Ayurveda means the science of life. Ayurveda originated in India about 5000 years ago as the sister to Yoga. At the time, yoga was primarily meditation, with asana (the movements) to strengthen and stretch the body, to support it in sitting for more meditation. Ayurveda was everything else…our individual constitutions, diets, healthy habits, etc. More than just what we eat, Ayurveda stresses that we are part of nature and therefore it teaches us to live in rhythm with the day, with the seasons, and within our lifespan.
One of the first key concepts to understanding Ayurveda is the idea of the 20 gunas. A guna is simply a quality that has an opposite quality. These opposites are how the world maintains balance.
Most ayurvedic teachings list 10 pairs:
The key to using the gunas is to understand that like increases like and opposites bring balance. This is pretty much common sense...if something is hot and you add more heat, it gets hotter. If something is hot and you add cold, it balances out to warm. However, this concept is often overlooked in how we deal with our own personal environment.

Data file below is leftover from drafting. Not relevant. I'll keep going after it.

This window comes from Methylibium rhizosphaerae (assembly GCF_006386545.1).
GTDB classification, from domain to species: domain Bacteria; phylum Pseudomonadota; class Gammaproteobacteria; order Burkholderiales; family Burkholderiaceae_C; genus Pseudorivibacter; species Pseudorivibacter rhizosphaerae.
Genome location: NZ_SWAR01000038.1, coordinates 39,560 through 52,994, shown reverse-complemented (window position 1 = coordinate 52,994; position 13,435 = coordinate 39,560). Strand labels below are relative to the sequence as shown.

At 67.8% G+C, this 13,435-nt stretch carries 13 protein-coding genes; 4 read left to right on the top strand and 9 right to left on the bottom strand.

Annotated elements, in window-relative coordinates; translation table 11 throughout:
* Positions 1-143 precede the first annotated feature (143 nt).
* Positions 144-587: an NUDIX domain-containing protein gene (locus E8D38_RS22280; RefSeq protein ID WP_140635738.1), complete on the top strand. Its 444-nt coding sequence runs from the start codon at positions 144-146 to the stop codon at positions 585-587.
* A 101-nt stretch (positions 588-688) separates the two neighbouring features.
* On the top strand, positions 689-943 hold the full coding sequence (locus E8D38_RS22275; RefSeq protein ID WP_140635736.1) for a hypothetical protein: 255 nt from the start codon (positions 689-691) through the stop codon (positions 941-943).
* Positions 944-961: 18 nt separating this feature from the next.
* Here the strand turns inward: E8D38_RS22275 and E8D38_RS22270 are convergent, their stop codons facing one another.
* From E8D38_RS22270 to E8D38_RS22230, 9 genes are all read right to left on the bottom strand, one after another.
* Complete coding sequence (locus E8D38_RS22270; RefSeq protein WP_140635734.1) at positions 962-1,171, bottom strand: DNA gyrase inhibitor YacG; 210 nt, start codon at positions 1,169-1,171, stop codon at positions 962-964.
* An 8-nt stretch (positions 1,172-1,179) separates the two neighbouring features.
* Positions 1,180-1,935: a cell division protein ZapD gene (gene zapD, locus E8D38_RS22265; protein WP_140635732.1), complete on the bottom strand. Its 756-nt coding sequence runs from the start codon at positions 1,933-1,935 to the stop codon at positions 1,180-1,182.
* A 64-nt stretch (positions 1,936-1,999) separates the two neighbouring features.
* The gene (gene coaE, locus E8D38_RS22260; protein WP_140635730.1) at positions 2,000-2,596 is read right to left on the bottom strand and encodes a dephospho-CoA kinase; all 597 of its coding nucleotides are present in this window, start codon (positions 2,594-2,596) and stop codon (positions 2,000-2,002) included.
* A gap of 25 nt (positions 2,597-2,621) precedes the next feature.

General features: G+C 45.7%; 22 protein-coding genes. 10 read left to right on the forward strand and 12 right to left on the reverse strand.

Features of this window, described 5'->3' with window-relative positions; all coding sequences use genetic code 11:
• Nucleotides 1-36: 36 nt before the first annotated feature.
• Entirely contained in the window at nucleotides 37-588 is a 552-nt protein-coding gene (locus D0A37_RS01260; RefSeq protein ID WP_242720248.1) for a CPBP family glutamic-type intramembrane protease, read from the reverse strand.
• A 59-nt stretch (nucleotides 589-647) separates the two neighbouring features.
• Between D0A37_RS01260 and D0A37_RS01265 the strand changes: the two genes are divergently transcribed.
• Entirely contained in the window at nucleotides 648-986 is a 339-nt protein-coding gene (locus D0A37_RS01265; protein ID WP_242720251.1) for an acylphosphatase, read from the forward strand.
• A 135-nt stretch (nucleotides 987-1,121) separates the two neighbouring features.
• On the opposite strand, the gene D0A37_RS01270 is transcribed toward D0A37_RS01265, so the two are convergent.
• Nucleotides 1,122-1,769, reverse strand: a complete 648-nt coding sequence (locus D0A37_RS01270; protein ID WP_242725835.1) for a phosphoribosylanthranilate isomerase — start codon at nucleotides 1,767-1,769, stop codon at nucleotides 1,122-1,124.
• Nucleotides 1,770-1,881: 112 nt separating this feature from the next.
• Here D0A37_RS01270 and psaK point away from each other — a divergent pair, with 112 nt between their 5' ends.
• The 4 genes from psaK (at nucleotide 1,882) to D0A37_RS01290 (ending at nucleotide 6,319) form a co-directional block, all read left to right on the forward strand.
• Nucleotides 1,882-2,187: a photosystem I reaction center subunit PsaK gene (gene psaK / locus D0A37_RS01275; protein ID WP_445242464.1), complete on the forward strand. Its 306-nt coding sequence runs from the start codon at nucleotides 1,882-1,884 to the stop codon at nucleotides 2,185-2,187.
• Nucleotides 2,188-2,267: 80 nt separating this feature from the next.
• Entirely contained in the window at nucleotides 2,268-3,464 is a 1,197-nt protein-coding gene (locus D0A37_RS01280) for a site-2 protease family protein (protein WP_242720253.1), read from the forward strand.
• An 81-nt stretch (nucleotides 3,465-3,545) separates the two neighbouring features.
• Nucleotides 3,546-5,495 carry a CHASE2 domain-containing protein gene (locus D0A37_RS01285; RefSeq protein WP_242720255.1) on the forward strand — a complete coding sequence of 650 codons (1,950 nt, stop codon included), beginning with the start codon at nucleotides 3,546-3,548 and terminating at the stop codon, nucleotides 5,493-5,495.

To strive for health is to strive for balance. For the most part, our body does a great job naturally bringing balance. Consider how, day in and day out, our body balances hot and cold to maintain our body temperature at a perfect 98.6F... until we get sick and have a fever. Then we might have to help it out by placing a cool compress on our forehead.
This strive for balance affects every aspect of our lives. As you begin to think of the world in gunas, it becomes easier to see how you can bring more balance to your life.
If your body feels heavy, eating lighter foods will lighten the body.
If you feel slow, dull, and lethargic, listening to some upbeat, exciting music will counteract that.
If you have a tendency toward heartburn, eating less acidic and more cooling foods should bring relief.
If your mouth feels sticky, drinking clear fluids will help.
If you are always complaining that your skin is dry, rubbing oil into your skin will feel amazing.
Think of Gunas
I encourage you to think of your body, your thoughts, and your environment in terms of gunas. Note where you naturally and intuitively bring balance and where you don't. (Remember that time you were stuffed after a big dinner and you chose to eat cheesecake for dessert anyway?!?!)
Think of the world in gunas and contemplate how to bring balance.
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